5. Headache/migraine: I have a headache that feels like someone cracked open my head. It kind of overpowers everything else head wise. Bones take 6-8 wks to heal and I will say more then. It should be noted I haven’t had any migraines since the surgery.
  6. Autophony: My foot falls don’t bother me any more. My voice still sounds a little loud but maybe I’m speaking louder? I can feel my eyelids touch when I blink but I don’t hear a popping noise. My pulse and very mild tinnitus is there but I wonder how much of that is related to residual blood from the surgery. (see Dr Wackym’s Post Surgery Potential Symptom List) This one falls into the not making any decisions until at least 4-6 wks after surgery.
  7. Vertigo/Nausea: The nausea was bad the first week and a half after surgery. Zofran (anti-nausea) is the best drug ever. Vertigo persists as I relearn how to walk but it feels different, it’s hard to explain how but it just does, and it becomes more mild when I stand up straight which I think is a good symptom. Looking forward to January and my vestibular rehabilitation therapy.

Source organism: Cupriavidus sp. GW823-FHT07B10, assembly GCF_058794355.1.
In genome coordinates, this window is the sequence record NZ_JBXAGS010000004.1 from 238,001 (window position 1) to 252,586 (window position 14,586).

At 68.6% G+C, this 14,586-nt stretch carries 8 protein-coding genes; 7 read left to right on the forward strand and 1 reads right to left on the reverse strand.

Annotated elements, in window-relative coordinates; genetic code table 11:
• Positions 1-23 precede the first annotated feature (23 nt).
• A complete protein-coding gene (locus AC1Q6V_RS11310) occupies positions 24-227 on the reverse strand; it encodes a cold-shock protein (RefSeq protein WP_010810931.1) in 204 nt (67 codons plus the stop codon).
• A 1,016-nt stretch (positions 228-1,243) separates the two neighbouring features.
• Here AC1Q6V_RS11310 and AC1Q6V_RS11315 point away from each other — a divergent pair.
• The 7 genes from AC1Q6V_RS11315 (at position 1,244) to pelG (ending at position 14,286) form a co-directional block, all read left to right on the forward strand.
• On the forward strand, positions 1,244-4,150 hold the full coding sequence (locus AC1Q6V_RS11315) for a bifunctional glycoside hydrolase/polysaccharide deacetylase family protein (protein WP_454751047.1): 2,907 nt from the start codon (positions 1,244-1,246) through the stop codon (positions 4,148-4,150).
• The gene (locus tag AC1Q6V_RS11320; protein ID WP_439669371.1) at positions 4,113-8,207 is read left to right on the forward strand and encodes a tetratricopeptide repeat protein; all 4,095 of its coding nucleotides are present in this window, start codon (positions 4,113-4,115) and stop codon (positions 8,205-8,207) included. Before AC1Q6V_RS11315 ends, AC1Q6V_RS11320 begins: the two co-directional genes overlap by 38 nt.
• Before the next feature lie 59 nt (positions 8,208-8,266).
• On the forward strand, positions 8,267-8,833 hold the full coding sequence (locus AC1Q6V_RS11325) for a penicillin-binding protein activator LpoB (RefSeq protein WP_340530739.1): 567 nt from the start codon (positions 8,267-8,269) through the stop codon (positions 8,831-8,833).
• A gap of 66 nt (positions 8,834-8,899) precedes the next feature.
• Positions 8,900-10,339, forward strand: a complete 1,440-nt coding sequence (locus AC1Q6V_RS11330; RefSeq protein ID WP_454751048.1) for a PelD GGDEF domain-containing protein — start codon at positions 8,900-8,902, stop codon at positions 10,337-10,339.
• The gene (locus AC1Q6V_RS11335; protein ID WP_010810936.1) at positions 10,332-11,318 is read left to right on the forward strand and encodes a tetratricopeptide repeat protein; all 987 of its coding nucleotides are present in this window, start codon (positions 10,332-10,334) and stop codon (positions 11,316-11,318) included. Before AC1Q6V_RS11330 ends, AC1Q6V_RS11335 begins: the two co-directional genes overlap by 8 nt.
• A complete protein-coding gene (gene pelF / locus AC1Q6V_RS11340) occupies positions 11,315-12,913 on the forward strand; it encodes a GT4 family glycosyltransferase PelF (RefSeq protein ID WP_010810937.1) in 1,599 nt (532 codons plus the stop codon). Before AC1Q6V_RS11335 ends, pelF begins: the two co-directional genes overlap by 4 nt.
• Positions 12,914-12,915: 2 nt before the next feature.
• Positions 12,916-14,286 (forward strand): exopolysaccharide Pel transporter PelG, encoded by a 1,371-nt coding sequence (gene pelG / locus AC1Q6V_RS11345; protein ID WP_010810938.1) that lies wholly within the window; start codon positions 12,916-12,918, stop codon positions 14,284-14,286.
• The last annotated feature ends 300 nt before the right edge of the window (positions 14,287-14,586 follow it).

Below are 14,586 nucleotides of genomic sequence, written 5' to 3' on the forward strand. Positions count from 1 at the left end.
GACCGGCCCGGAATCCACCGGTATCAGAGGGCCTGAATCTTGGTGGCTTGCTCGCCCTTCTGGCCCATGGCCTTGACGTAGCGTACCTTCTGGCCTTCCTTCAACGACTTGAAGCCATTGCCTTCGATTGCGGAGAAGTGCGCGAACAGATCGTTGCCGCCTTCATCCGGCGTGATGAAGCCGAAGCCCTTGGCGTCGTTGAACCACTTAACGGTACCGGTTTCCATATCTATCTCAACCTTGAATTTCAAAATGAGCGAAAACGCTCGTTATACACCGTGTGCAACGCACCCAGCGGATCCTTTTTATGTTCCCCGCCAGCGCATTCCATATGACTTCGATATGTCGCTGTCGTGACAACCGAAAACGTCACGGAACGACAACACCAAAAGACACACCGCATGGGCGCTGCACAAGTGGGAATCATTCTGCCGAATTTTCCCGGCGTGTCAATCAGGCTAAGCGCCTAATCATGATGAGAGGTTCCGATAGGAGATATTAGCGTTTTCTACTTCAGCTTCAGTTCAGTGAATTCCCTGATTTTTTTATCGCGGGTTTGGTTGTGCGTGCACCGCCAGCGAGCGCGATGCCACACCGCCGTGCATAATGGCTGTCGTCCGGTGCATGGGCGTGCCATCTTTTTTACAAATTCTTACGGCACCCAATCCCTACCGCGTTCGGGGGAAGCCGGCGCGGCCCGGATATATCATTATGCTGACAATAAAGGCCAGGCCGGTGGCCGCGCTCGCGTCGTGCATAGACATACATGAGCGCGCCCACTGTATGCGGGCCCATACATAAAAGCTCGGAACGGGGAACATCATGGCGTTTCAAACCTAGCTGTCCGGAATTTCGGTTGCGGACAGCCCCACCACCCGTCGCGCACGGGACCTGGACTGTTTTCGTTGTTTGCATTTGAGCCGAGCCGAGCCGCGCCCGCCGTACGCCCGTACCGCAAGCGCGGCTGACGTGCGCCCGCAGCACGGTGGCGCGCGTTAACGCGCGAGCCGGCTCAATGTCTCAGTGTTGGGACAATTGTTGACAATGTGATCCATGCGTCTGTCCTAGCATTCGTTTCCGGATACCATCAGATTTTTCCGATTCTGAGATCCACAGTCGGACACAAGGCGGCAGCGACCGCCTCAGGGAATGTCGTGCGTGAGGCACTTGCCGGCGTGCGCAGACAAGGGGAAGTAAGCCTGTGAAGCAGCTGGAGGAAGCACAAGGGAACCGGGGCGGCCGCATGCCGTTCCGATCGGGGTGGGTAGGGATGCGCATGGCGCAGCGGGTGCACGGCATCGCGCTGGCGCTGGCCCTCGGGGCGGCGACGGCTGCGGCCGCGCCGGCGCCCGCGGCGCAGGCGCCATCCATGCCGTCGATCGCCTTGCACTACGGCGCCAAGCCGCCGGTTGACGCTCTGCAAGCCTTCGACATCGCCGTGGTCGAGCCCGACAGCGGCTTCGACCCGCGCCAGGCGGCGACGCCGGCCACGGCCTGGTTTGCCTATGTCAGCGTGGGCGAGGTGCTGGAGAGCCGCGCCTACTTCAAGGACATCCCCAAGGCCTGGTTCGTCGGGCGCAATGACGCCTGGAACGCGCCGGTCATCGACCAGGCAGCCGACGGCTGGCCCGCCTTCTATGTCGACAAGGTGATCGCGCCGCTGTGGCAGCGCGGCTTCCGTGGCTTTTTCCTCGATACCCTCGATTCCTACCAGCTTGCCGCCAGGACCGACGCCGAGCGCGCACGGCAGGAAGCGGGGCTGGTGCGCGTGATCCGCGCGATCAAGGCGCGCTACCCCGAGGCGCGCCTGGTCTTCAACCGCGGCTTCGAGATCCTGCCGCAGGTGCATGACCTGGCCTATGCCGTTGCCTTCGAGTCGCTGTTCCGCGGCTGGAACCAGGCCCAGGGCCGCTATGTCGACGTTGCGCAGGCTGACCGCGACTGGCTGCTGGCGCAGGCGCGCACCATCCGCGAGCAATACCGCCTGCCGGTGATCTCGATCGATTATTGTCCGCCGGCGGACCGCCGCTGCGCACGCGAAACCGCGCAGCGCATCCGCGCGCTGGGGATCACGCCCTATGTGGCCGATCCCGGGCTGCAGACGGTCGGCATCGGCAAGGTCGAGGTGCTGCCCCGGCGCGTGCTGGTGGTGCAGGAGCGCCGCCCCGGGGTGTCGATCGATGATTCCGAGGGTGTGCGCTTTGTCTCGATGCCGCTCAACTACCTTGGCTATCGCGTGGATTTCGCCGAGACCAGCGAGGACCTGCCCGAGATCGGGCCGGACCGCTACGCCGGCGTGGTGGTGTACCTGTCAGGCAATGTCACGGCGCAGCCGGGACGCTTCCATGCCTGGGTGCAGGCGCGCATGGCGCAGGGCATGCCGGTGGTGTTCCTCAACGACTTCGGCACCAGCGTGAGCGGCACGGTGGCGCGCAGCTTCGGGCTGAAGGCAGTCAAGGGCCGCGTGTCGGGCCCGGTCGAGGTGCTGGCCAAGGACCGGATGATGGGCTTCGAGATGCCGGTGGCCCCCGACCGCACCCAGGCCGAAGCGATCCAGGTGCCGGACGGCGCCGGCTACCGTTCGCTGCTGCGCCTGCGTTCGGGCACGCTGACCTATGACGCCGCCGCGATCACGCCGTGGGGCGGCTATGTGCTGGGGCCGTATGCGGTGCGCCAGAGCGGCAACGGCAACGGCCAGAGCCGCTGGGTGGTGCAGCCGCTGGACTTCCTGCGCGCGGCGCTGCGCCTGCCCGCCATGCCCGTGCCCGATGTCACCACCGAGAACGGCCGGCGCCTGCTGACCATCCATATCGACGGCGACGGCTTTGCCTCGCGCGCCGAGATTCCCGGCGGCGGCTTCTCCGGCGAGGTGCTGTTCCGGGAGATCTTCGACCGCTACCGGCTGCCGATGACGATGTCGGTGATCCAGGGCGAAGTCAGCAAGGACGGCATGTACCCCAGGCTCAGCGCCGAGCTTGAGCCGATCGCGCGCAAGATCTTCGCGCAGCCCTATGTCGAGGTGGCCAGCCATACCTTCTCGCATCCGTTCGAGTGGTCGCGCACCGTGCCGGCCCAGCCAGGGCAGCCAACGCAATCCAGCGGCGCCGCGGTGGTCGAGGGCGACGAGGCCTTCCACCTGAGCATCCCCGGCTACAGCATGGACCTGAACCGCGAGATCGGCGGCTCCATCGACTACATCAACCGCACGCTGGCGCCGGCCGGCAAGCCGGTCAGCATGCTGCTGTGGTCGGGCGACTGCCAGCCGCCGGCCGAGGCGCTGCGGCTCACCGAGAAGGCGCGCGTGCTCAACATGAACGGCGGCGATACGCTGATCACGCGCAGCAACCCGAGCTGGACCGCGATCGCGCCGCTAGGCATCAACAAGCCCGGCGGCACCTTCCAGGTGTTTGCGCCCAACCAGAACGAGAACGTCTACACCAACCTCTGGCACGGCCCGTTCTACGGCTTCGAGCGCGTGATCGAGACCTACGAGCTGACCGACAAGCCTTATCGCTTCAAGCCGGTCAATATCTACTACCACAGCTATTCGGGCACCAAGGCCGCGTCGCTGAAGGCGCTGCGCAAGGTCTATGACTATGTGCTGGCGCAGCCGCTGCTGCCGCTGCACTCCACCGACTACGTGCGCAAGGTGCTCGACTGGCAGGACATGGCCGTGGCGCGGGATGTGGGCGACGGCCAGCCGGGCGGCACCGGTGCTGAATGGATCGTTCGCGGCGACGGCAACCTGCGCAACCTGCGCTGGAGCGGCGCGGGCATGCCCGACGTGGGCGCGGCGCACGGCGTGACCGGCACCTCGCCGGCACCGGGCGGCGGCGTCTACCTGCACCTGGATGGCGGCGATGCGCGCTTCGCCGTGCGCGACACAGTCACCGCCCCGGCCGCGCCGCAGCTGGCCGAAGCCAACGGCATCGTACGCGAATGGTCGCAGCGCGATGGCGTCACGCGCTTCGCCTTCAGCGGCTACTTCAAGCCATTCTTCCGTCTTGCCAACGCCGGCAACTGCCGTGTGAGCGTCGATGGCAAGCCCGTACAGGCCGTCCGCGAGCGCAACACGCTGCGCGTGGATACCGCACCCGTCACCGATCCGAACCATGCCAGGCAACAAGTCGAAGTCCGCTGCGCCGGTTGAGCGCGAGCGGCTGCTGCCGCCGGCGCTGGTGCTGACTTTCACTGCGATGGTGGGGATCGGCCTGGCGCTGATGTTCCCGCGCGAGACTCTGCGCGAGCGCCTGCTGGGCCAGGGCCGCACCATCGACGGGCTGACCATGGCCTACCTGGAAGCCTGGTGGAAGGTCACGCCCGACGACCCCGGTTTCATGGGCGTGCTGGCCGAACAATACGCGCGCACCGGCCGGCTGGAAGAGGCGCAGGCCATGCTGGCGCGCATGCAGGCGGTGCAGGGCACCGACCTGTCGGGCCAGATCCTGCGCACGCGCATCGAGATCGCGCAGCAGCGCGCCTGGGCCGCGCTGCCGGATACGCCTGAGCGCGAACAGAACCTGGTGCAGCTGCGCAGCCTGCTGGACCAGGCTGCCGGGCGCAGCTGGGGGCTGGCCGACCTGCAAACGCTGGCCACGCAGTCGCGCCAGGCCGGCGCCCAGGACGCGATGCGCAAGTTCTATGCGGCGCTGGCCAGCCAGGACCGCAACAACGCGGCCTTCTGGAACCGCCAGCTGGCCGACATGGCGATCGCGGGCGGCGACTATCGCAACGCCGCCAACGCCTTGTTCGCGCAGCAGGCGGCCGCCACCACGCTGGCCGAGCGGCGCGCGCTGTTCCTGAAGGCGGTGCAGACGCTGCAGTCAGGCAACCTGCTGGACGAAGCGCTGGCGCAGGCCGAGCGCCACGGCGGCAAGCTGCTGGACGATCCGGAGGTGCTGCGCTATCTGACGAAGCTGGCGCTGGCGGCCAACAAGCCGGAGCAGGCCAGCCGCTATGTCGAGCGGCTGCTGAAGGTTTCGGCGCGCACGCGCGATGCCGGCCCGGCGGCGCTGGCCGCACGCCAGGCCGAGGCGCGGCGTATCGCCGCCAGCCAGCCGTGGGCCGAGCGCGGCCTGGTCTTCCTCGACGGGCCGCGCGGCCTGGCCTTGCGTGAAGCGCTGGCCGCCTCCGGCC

8. Ear Fullness: Full but different. Again I believe it is residual blood from the surgery. (see Dr Wackym’s Post Surgery Potential Symptom List)
  9. Brain Fog: Gone!!!! Party party party!  Of course now I have mild aphasia because they touched my brain when they moved it out of the way but aphasia is a party next to brain fog. Mmmm, the aphasia warning must have been on a different page. Anyway it’s not an unusual side effect and is expected to fade.

Finally here is a picture of Pirate helping me take pictures of the documents:
Pirate helps with photographing medical documents

Categories: SCDS, surgery recovery, symptoms | 7 Comments

A little randomness

I think I’ve been trying too hard to essentially write a dissertation on my experiences since my surgery. Sure in small bits but the list of subjects I want to write on and the structure is just too demanding for my current state of mind. Even my gratitude post which I feel welling up inside me is just too long because my people have been too fabulous for words or a short list.

This week overflows with peace. The pain from my surgery is fading and the pain from presurgery is missing. I’m not running laps but I am overjoyed. I have to remind myself to rest. That’s so different than struggling to stay awake.